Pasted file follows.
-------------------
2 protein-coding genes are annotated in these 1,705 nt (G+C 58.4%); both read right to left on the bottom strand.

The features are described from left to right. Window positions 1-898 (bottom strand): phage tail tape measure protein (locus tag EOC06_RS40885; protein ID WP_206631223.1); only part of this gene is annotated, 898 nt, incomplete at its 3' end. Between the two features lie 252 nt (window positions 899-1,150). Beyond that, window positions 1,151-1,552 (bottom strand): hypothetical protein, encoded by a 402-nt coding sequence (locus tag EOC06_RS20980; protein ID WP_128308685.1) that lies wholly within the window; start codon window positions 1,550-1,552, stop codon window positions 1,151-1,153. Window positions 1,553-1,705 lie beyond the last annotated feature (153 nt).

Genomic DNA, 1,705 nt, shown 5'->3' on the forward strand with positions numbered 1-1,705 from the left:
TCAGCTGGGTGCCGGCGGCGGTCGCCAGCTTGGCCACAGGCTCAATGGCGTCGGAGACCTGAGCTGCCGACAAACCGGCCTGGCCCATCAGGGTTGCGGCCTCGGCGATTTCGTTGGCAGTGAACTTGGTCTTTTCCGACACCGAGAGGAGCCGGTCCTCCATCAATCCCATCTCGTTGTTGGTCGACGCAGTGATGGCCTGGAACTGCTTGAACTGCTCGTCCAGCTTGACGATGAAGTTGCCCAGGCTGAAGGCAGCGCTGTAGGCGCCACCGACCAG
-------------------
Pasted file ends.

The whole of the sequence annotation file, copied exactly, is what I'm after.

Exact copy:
2 protein-coding genes are annotated in these 1,705 nt (G+C 58.4%); both read right to left on the bottom strand.

The features are described from left to right. Window positions 1-898 (bottom strand): phage tail tape measure protein (locus tag EOC06_RS40885; protein ID WP_206631223.1); only part of this gene is annotated, 898 nt, incomplete at its 3' end. Between the two features lie 252 nt (window positions 899-1,150). Beyond that, window positions 1,151-1,552 (bottom strand): hypothetical protein, encoded by a 402-nt coding sequence (locus tag EOC06_RS20980; protein ID WP_128308685.1) that lies wholly within the window; start codon window positions 1,550-1,552, stop codon window positions 1,151-1,153. Window positions 1,553-1,705 lie beyond the last annotated feature (153 nt).

Genomic DNA, 1,705 nt, shown 5'->3' on the forward strand with positions numbered 1-1,705 from the left:
TCAGCTGGGTGCCGGCGGCGGTCGCCAGCTTGGCCACAGGCTCAATGGCGTCGGAGACCTGAGCTGCCGACAAACCGGCCTGGCCCATCAGGGTTGCGGCCTCGGCGATTTCGTTGGCAGTGAACTTGGTCTTTTCCGACACCGAGAGGAGCCGGTCCTCCATCAATCCCATCTCGTTGTTGGTCGACGCAGTGATGGCCTGGAACTGCTTGAACTGCTCGTCCAGCTTGACGATGAAGTTGCCCAGGCTGAAGGCAGCGCTGTAGGCGCCACCGACCAG